nancylebov (nancylebov) wrote,
nancylebov
nancylebov

If you're running a mailing list....

http://www.groklaw.net/article.php?story=20050628134817542

Last year, both the states of Michigan and Utah passed laws that mandated that they each create a "child protection registry" -- a list on which can be placed email addresses either 'belonging' to children, or to which children have access.

Under these laws, which are taking effect next week, if an email sender sends commercial email to any email address on the child protection registry, and if a primary purpose of that email is to advertise, or to link to an advertisement for, any product or service which is otherwise off limits to children (such as alcohol, tobacco, gambling, illegal or prescription drugs, or adult-themed content), that email sender faces strict liability which can include up to 3 years in prison, and fines of $30,000 or more. In addition, ISPs and the individuals whose email addresses are on the registry have a right of action against the sender, as does the state attorney general.

In order to avoid running afoul of the registry laws, emailers must either:

1. Ensure that they never send any email containing unpermitted materials, links to unpermitted materials, or even links to sites which have information about the unpermitted materials; or

2. Match their mailing lists against the email registries maintained by Michigan and Utah, on a monthly basis. There is a per-email-address fee associated with this list matching. Email lists are provided to the state in an encrypted fashion, and the email address registry is also encrypted.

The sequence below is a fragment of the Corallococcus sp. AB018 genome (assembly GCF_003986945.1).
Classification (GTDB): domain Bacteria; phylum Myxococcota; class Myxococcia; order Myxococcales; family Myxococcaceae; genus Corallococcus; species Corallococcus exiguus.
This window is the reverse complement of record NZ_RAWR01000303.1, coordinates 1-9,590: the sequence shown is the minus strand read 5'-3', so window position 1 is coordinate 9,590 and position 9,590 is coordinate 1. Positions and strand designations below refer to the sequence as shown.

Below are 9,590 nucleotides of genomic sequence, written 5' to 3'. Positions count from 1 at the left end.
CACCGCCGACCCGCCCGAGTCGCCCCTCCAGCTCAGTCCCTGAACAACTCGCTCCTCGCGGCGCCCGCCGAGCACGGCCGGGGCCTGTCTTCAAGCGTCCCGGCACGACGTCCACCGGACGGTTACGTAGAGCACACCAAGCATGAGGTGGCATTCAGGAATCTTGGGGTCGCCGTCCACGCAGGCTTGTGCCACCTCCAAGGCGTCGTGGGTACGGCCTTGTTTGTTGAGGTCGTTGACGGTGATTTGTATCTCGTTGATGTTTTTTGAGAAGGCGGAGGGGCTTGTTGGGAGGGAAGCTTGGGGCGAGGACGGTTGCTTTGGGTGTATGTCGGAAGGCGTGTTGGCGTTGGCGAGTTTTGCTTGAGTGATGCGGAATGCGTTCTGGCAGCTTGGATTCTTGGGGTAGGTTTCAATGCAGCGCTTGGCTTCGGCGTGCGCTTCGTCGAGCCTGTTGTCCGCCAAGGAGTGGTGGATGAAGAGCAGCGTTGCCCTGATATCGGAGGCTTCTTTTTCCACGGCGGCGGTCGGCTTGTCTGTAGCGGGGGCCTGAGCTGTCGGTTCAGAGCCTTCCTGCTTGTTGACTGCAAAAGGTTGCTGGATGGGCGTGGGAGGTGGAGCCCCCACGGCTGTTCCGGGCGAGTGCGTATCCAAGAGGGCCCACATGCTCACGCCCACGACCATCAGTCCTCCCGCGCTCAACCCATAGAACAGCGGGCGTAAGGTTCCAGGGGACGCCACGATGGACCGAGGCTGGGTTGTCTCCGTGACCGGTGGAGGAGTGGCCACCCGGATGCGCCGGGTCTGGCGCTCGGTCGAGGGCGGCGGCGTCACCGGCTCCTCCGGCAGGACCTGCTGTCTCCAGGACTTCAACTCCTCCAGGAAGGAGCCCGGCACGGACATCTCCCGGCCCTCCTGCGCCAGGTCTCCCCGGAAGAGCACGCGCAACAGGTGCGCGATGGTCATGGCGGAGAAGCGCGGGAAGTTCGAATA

http://news.com.com/Why+ribaldry+could+earn+you+prison+time/2010-1028_3-5761463.html

More about implications:
What worries companies that rely on e-mail is that it's not clear what an aggrieved parent or ambitious prosecutor might deem "harmful to minors." One federal appeals court ruled that gay-themed publications, sex education sites and even Salon.com could fall under that umbrella.

One major difference between the two states is that Michigan's rules apply only to advertisements. Utah's law regulates even noncommercial correspondence with off-color material--a requirement that could technically trap someone sending a dirty joke to an unmoderated mailing list with a registered minor on it.


Link found at http://www.dianahsieh.com/blog/2005/08/global-dangers.html
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